Earl Mabaquiao’s recent success as “Canada’s breakthrough designer” at the Télio Design Competition in the Montréal Fashion Week wasn’t just a blockbuster break through for Kwantlen. It was triumph for all of Western Canada.
Mabaquiao was the first winner in the competition’s history to come from outside of the city where it is held each year.
“They called fifth place and then fourth place and I was like ‘Oh, can I just be third, I’ll just take third’ and then second and then I was like ‘Okay, there is no more positions… there’s one more position,’” said Mabaquiao, who is originally from the Philippines and has been in Canada since he was 12.
The competition, which is put on by the Télio textile company, is currently the biggest and one of the most prestigious student design competitions in Canada.
From the 21 fashion design programs across the nation, each school submits its top seven ideas for a clothing design from second- and third-year students to Télio, which then chooses the top 25.
This time around, Kwantlen had three students reach that stage.
Last year, Mabaquiao tried to make the competition as well, but didn’t even manage to make Kwantlen’s selected seven. But someone who continued to believe in Mabaquiao’s “inner light,” was his teacher and coordinator of the fashion design program, Evelyn May.
“Everyone is different,” she said. “But I think for him, every piece he does is not just an assignment. He puts more of himself into his work and his philosophy.
“One thing I’m really proud of with Earl, especially with him placing first, is that we, all the faculty, were very ethical in the production of his design. We did not help him, we did not touch his design… he did it himself.”
One of the biggest challenges that Mabaquiao had to face was the amount of time that went into planning and making his garment.
“I have a lot of friends that are really talented that didn’t do it because there is no time,” he said.
It took Mabaquiao two months, outside of the already hard work that he puts into his school assignments, to create the silver sequined dress that stole the show.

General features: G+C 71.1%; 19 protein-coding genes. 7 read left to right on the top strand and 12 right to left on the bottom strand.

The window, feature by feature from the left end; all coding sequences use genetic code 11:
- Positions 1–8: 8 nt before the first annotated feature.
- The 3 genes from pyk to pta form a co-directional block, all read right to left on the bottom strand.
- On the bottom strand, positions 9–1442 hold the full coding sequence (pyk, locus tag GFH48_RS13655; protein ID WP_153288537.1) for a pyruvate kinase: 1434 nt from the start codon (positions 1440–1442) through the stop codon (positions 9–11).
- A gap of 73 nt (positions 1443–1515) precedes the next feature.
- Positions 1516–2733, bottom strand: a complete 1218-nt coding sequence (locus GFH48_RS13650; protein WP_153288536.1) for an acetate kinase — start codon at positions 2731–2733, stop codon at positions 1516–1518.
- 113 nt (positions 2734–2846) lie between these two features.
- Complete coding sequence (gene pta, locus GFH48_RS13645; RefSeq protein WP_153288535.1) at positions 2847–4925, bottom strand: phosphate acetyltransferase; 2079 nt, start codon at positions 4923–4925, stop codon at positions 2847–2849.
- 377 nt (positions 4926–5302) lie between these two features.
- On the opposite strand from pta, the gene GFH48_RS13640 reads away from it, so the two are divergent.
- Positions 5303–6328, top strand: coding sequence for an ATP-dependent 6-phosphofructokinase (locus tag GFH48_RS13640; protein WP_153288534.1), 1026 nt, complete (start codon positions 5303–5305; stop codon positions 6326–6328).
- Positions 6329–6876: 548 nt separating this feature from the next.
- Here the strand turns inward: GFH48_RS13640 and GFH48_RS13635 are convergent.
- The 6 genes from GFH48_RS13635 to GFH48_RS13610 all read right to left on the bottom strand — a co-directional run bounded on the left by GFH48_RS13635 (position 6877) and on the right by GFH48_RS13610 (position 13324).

May said its Mabaquiao’s continual dedication and diligence to each piece that he puts his hands on that makes him unique.
“He doesn’t do an assignment just to get it done… never does he do that. Everything is special to him and that’s what makes him special.”
For Mabaquiao, winning on Feb. 10 wasn’t just about the satisfaction of becoming number one in the country, but about being the creator behind something that attracted so much attention. To him, that is the beauty of his craft.
“Creating something new, that would surprise someone or that would shock someone else you know… being innovative and creative, that’s the best part I think of designing.”
Tune in to live coverage as your Kwantlen Eagles face off against the Douglas Royals. Josh Saggau and Lucas Meneses-Skoda bring you the Women’s game live at 6 and the Men’s at 8. Catch it all here:
NOTE: When the player first launches, you will be subjected to a short ad. The audio play-by-play will commence after the ad ends.
For one Kwantlen student, welcoming the Year of the Rabbit was emotional in a different way than usual.
Elaine Wang, president of the Chinese Student Association, celebrated the most important Chinese festival away from her family for the first time in her life.
“It makes me want to cry,” she said. “I got up earlier and [Skyped] with my family and we count down together.”
Wang immigrated to Canada less than a year and a half ago to study at Kwantlen, while living with her uncle in Richmond.
For Wang, this Chinese New Year spent away from family in China marked an opportunity to work with the KSA and open up Chinese culture to the students of Kwantlen. Wang says that it is also a way to bring a sense of community to other Chinese students who might be missing family back in China.
“Kwantlen is just like a home for us… Kwantlen is big family for us. So, we want the students to feel less lonely,” she said. “They are not alone, they are with us… we are all family members in continent.”
The group set up tables and handed out pork buns and sweet treats, traditional Chinese delicacies which are often eaten in the celebration of the New Year, to students at the Richmond, Surrey and Langley campuses on Feb. 3.
“We tried to choose items that would respect the traditional Chinese New Year aspect of it and something that all students could eat and try,” said Reena Bali, director of events and student life for the KSA.
Although Wang is happy to spend the celebration of the Year of the Rabbit in Vancouver with her friends and her uncle, it is difficult for her to be without her parents at a time that is “just like Christmas in Canada.”